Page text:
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Top 6 Programming Languages For FinTech

The finance sector is among the places that adopt cutting-edge technology in almost every form. Those working within financial tech will take whatever lead they can have, using tools and tech that automates the rather complex process of moving money. 

There’s no stopping FinTech and if you’re looking to be a part of it, you need the right knowledge. Software-related careers and even programming skills are some of the most valued skills in the industry. Even if you’re not a developer, knowing how to understand programming languages can give you an edge in fintech.

Here are the top 6 programming languages for FinTech and which one of these you should try to learn. These can give you an idea of what are the best programming languages for beginners, as well as what can land you a good job within the industry.

List Of Top 6 Programming Languages For Fintech

  1. Java Programming

Java is one of the most widely-used programming languages in the financial technology sector. The language celebrates more than 25 years of use and ubiquity within banks and the financial services industry. Its long history comes from its useful benefits that most businesses take advantage of.

Java as a programming language has many real-world applications. Due to its inherent flexibility, fintech businesses can use it for anything, from web applications, mobile apps, big data technologies to in-house desktop GUI applications.

When it comes to portability and security, Java is also a great language to use. Most of its features revolve around limiting access to its data, as well as using memory security systems to cut down potential vulnerability.

As Java is ubiquitous, you only write the software once and you can run it in any operating system of your choice. These specific features make Java desirable, with not much need to move to newer languages.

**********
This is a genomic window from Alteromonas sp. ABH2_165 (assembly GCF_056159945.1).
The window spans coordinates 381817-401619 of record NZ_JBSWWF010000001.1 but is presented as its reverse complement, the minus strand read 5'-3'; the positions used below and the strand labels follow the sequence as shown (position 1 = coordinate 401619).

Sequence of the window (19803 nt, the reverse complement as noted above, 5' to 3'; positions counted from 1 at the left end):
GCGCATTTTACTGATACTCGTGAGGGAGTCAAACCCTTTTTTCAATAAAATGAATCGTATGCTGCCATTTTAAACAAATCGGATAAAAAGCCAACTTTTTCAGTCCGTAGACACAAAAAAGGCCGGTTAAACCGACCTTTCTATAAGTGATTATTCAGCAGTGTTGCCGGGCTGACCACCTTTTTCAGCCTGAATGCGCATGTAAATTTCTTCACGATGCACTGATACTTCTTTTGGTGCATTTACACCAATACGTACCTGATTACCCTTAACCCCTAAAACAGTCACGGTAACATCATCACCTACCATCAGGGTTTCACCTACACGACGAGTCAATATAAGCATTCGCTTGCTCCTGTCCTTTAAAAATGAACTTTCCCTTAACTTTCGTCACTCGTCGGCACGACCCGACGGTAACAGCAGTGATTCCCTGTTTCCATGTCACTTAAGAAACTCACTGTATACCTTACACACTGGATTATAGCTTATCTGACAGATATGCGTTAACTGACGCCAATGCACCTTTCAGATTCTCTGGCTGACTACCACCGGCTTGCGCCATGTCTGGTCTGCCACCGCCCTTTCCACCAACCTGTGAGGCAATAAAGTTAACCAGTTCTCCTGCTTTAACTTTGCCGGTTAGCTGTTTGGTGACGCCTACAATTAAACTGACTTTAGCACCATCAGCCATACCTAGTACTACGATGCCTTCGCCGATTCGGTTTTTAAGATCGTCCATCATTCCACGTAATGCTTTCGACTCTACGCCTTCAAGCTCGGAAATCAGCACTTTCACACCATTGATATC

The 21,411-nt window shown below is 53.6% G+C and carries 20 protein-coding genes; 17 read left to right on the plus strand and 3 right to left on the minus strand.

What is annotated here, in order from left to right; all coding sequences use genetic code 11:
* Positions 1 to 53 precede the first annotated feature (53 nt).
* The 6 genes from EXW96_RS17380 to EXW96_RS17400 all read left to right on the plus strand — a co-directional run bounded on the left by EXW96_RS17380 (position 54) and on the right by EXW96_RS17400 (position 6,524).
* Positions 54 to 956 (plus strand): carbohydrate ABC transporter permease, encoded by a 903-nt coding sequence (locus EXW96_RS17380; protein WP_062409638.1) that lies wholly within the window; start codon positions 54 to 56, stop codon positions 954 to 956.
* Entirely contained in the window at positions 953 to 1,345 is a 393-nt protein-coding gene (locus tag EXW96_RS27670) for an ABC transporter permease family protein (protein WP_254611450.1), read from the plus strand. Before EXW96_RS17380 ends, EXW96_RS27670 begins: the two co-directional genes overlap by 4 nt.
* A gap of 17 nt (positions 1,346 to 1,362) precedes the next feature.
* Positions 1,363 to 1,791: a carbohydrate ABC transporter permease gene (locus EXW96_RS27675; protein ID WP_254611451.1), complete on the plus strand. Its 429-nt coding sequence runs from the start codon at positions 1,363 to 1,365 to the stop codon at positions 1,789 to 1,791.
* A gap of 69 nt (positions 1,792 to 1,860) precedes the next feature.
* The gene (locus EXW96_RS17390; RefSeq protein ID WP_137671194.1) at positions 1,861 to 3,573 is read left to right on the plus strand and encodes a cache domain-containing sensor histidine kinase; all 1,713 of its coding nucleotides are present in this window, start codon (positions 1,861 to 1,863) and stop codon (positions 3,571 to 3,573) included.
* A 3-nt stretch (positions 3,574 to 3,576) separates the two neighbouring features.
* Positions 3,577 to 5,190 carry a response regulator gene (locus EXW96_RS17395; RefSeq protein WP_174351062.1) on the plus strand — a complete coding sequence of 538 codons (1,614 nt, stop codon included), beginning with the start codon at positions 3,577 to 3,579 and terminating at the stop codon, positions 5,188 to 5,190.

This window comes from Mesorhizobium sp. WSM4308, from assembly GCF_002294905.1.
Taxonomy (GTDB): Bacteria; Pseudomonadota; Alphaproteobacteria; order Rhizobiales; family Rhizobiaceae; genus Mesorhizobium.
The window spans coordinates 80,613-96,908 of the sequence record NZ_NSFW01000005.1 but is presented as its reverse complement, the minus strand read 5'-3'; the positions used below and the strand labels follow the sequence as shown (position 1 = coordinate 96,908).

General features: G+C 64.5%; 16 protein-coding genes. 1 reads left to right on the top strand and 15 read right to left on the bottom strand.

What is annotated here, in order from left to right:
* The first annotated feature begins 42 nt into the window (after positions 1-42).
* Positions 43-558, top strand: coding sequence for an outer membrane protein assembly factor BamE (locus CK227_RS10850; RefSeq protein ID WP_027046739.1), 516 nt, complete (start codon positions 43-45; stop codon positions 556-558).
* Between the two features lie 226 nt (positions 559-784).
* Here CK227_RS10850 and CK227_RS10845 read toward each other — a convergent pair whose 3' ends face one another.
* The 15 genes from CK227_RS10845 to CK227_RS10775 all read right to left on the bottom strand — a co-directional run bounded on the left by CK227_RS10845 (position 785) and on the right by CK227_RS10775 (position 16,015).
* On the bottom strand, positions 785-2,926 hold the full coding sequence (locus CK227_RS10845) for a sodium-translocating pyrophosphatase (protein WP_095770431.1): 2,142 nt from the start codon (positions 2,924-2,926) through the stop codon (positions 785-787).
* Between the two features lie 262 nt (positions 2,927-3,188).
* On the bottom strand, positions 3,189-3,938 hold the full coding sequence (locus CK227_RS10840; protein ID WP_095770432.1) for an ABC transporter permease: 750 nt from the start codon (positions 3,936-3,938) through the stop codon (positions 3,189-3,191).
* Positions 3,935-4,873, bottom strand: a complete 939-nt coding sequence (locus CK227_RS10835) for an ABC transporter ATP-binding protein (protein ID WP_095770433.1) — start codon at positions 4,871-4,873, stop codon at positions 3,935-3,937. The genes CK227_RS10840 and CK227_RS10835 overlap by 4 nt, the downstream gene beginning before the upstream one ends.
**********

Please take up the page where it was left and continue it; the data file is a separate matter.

1. Python

Unlike Java’s long history with fintech as a whole, Python surprised the financial world and has since continued to amaze the industry. Python’s adoption is slowly taking over many FSIs as they use it for many applications, which include data analysis and algorithms. It’s also useful for web-based services and has a very low learning curve.

Python’s features are most useful for companies who want to utilize data and accessibility within their business. The language, for example, is useful for machine learning, artificial intelligence, automation, and big data. Even with its slower execution times, it offers vast data visualization and support that you can only find with a few other languages.

Python is also dynamic, accepting various data types, and allows for object-oriented programming. For financial entities who are looking to use bleeding-edge technologies, the programming language should be the right choice. Other related sectors like insurance, banking, and data analytics also prefer to use Python within their applications.

  1. C++

C++ is one general-purpose programming language famous for its efficiency, as well as its closeness to existing machine language. While the language itself is around 40 years old, most programmers prefer to use it due to its fast processing times. Any institution that needs complex analytics can rely on C++ applications.

For financial institutions, many of those within the high-frequency trading sector prefer C++ over any other programming language. As the HFT sector needs as low of a latency as they can to reach the value that they want. C++ systems can lend towards this low latency, which allows them to get more from specific trades.